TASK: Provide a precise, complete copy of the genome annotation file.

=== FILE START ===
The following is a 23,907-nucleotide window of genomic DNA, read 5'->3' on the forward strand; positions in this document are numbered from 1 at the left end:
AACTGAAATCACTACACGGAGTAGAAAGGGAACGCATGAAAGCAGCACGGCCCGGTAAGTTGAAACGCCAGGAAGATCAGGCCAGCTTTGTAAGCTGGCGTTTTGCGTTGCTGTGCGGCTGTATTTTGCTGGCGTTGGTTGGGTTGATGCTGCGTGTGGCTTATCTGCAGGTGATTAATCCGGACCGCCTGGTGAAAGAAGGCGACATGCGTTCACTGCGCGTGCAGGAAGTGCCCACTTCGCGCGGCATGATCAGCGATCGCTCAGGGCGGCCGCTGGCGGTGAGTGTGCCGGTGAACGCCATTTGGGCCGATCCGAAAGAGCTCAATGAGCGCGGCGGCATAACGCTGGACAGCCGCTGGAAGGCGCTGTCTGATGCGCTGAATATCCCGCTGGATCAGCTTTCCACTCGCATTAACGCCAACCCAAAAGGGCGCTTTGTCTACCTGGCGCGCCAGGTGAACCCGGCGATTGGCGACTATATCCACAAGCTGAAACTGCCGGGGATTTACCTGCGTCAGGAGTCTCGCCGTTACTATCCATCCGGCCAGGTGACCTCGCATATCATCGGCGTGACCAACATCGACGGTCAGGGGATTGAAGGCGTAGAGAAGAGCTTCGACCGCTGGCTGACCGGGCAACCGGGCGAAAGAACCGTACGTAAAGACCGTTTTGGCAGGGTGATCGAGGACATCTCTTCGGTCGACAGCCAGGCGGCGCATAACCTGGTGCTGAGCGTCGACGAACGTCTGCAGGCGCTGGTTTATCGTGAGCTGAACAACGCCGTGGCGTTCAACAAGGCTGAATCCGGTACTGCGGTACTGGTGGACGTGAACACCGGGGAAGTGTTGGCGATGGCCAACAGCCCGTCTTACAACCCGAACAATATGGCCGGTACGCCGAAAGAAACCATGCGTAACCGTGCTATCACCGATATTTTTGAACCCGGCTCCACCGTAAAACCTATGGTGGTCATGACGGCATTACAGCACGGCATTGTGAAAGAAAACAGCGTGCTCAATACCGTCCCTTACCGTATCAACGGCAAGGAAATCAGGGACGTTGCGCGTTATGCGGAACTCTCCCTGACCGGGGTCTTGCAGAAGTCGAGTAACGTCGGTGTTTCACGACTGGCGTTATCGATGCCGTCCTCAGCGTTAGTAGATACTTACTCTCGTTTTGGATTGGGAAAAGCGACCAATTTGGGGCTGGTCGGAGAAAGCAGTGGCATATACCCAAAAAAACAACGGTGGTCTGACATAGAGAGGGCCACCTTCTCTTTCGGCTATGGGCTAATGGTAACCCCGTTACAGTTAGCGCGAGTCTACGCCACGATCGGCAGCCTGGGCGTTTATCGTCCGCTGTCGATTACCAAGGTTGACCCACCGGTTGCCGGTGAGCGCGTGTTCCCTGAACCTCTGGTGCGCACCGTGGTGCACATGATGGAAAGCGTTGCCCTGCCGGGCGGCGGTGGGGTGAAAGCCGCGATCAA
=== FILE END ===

The following is a 23,907-nucleotide window of genomic DNA, read 5'->3' on the forward strand; positions in this document are numbered from 1 at the left end:
AACTGAAATCACTACACGGAGTAGAAAGGGAACGCATGAAAGCAGCACGGCCCGGTAAGTTGAAACGCCAGGAAGATCAGGCCAGCTTTGTAAGCTGGCGTTTTGCGTTGCTGTGCGGCTGTATTTTGCTGGCGTTGGTTGGGTTGATGCTGCGTGTGGCTTATCTGCAGGTGATTAATCCGGACCGCCTGGTGAAAGAAGGCGACATGCGTTCACTGCGCGTGCAGGAAGTGCCCACTTCGCGCGGCATGATCAGCGATCGCTCAGGGCGGCCGCTGGCGGTGAGTGTGCCGGTGAACGCCATTTGGGCCGATCCGAAAGAGCTCAATGAGCGCGGCGGCATAACGCTGGACAGCCGCTGGAAGGCGCTGTCTGATGCGCTGAATATCCCGCTGGATCAGCTTTCCACTCGCATTAACGCCAACCCAAAAGGGCGCTTTGTCTACCTGGCGCGCCAGGTGAACCCGGCGATTGGCGACTATATCCACAAGCTGAAACTGCCGGGGATTTACCTGCGTCAGGAGTCTCGCCGTTACTATCCATCCGGCCAGGTGACCTCGCATATCATCGGCGTGACCAACATCGACGGTCAGGGGATTGAAGGCGTAGAGAAGAGCTTCGACCGCTGGCTGACCGGGCAACCGGGCGAAAGAACCGTACGTAAAGACCGTTTTGGCAGGGTGATCGAGGACATCTCTTCGGTCGACAGCCAGGCGGCGCATAACCTGGTGCTGAGCGTCGACGAACGTCTGCAGGCGCTGGTTTATCGTGAGCTGAACAACGCCGTGGCGTTCAACAAGGCTGAATCCGGTACTGCGGTACTGGTGGACGTGAACACCGGGGAAGTGTTGGCGATGGCCAACAGCCCGTCTTACAACCCGAACAATATGGCCGGTACGCCGAAAGAAACCATGCGTAACCGTGCTATCACCGATATTTTTGAACCCGGCTCCACCGTAAAACCTATGGTGGTCATGACGGCATTACAGCACGGCATTGTGAAAGAAAACAGCGTGCTCAATACCGTCCCTTACCGTATCAACGGCAAGGAAATCAGGGACGTTGCGCGTTATGCGGAACTCTCCCTGACCGGGGTCTTGCAGAAGTCGAGTAACGTCGGTGTTTCACGACTGGCGTTATCGATGCCGTCCTCAGCGTTAGTAGATACTTACTCTCGTTTTGGATTGGGAAAAGCGACCAATTTGGGGCTGGTCGGAGAAAGCAGTGGCATATACCCAAAAAAACAACGGTGGTCTGACATAGAGAGGGCCACCTTCTCTTTCGGCTATGGGCTAATGGTAACCCCGTTACAGTTAGCGCGAGTCTACGCCACGATCGGCAGCCTGGGCGTTTATCGTCCGCTGTCGATTACCAAGGTTGACCCACCGGTTGCCGGTGAGCGCGTGTTCCCTGAACCTCTGGTGCGCACCGTGGTGCACATGATGGAAAGCGTTGCCCTGCCGGGCGGCGGTGGGGTGAAAGCCGCGATCAA